Quinoa for Passover

Quinoa for Passover

This week’s blog entry was submitted by guest blog contributor Waltraud Unger, a board certified holistic health and nutrition coach and a member of the American Association of Drugless Practitioners. An active member of Temple Israel and JCC in Ridgewood, she will be speaking about “Why Food Matters” at the synagogue on Sunday, May 1 at 10:30 a.m. For event information, call (201) 444-9320. To reach Waltraud, e-mail waltraud.unger@verizon or www.UnfoldingU.com.

During the week of Passover I welcome the addition of quinoa (pronounced keen-wah) to our meal plan more than any other time of year. Quinoa allows for a chance of pace from the usual matzoh-derived products while still satisfying the dietary guidelines. (Check with your authority.) While quinoa is widely considered a grain, it’s actually the seed of a plant called Chenopodium or Goosefoot, related to chard and spinach. Quinoa is gluten-free and similar to whole grains in stabilizing blood sugar.

It’s a nutritional powerhouse with ancient origins and was originally cultivated by the Incas more than 5,000 years ago. It contains all nine essential amino acids, making it a great source of protein for vegetarians and is high in magnesium, fiber, calcium, phosphorus, iron, copper, manganese, riboflavin, and zinc.

Quinoa has a waxy protective coating called saponin, which can leave a bitter taste. For best results, rinse quinoa before you cook it. When cooked, it has a fluffy, slightly crunchy texture and reminds me of couscous. Try it in soups, salads, as a breakfast porridge, or as a side dish.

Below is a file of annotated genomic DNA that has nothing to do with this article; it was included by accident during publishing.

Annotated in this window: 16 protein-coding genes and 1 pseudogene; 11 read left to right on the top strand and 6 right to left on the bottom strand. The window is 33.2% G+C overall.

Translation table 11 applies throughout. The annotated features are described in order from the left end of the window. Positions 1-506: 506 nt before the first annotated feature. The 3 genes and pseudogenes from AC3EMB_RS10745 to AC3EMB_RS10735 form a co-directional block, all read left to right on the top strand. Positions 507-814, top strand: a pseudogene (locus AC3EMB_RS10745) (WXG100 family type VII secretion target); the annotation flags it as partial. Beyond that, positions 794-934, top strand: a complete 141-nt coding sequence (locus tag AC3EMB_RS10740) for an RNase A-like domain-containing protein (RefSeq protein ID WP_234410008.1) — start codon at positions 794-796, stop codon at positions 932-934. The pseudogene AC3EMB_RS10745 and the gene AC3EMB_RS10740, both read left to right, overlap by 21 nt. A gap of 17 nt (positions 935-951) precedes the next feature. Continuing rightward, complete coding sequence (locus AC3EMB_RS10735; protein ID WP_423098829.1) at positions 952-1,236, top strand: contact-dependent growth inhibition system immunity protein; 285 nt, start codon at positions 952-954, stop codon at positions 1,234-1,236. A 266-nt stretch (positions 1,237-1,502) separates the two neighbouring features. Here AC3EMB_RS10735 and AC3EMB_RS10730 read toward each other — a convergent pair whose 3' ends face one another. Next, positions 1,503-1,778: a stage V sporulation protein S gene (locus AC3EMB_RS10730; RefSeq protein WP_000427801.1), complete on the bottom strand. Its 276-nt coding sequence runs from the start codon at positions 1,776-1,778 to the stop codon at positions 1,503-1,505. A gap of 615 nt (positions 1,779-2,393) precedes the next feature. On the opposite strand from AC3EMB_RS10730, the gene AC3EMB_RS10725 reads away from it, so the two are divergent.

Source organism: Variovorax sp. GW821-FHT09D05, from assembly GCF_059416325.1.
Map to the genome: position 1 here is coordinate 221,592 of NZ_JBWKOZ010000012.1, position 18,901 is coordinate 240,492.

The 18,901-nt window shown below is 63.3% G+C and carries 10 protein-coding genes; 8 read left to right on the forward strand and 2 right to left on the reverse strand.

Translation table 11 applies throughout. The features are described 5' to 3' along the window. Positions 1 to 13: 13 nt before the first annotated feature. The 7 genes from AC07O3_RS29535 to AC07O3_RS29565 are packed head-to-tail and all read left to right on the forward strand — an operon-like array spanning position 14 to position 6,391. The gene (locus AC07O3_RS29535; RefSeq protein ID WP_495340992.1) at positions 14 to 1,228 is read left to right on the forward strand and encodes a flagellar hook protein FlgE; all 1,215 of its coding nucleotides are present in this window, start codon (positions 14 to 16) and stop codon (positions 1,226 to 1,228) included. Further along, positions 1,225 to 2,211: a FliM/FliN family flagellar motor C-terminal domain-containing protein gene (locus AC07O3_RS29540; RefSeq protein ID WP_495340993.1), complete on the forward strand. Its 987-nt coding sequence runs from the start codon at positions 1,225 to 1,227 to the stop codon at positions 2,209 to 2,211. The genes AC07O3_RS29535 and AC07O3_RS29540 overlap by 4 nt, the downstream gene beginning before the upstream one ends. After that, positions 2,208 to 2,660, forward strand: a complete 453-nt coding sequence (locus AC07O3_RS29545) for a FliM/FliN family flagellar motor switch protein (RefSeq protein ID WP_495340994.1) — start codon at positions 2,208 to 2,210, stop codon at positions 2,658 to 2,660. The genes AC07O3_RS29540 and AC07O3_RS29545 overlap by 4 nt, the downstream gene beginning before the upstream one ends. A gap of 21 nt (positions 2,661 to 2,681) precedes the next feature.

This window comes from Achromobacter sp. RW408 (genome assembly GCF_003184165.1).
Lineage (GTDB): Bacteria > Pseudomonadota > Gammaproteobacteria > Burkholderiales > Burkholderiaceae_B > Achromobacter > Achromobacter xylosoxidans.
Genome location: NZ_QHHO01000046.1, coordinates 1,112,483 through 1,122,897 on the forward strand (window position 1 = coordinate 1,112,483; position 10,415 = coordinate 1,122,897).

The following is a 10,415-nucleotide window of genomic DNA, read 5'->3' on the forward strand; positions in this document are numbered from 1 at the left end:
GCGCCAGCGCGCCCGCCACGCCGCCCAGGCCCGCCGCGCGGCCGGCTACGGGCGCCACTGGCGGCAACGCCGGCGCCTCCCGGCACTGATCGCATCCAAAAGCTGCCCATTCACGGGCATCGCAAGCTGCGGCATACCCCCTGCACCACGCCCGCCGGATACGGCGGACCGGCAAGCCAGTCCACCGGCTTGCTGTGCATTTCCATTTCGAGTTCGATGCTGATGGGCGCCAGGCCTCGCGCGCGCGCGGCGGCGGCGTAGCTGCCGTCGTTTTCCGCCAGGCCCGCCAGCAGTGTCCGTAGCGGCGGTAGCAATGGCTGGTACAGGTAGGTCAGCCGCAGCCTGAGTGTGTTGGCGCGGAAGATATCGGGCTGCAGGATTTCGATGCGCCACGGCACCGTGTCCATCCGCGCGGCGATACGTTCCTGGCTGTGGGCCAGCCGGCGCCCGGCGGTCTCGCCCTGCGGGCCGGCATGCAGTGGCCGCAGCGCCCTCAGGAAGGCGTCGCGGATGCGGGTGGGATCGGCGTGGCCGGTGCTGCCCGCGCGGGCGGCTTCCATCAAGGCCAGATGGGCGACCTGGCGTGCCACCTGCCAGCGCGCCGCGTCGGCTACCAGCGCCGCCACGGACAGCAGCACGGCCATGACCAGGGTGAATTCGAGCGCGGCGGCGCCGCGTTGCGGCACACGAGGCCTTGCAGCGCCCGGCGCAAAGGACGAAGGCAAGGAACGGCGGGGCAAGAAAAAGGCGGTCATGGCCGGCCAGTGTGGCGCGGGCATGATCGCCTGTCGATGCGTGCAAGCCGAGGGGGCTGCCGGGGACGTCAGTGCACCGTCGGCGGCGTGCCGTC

Chag Sameach!- WG

Quinoa Pilaf with Oranges, Cranberries, and Walnuts

Yield: 4 servings


1 1/2 cups dry-roasted quinoa
2 1/2 cups veggie broth
1 tbsp. extra virgin olive oil
2 navel oranges, zested
1/2 cup dried cranberries
1/2 cup chopped walnuts
2 tbsp. flat leaf parsley, chopped
Juice of 1/2 of a lemon
Salt and pepper to taste


Rinse quinoa in a fine mesh strainer.Combine broth, oil, and quinoa, bring to a boil. Cover and lower heat to low, cooking for 12 minutes. Remove from heat and let stand for 5 minutes.

Fluff with a fork and toss in orange zest, cranberries, parsley, and toasted walnuts. Season to taste with lemon juice, salt, and pepper.

To dry roast quinoa heat a sauté pan over medium heat, add quinoa and roast, stirring lightly, until starting to turn golden brown and fragrant.

Hot Quinoa Breakfast Cereal

Yield: 4 servings


1 cup quinoa
2 cups water
2 cups whole milk or almond milk
½ tsp. ground ginger
½ tsp. ground cinnamon


Bring water and quinoa to a boil over high heat. Reduce heat and simmer, stirring occasionally, until quinoa is tender and mixture thickens, about 20 minutes. While quinoa is cooking bring the milk, ginger, and cinnamon to a simmer over low heat. Pour spiced milk over quinoa and drizzle with honey if desired.

Optional: Add some chopped walnuts, grated apple, or dried fruit to the finished cereal.

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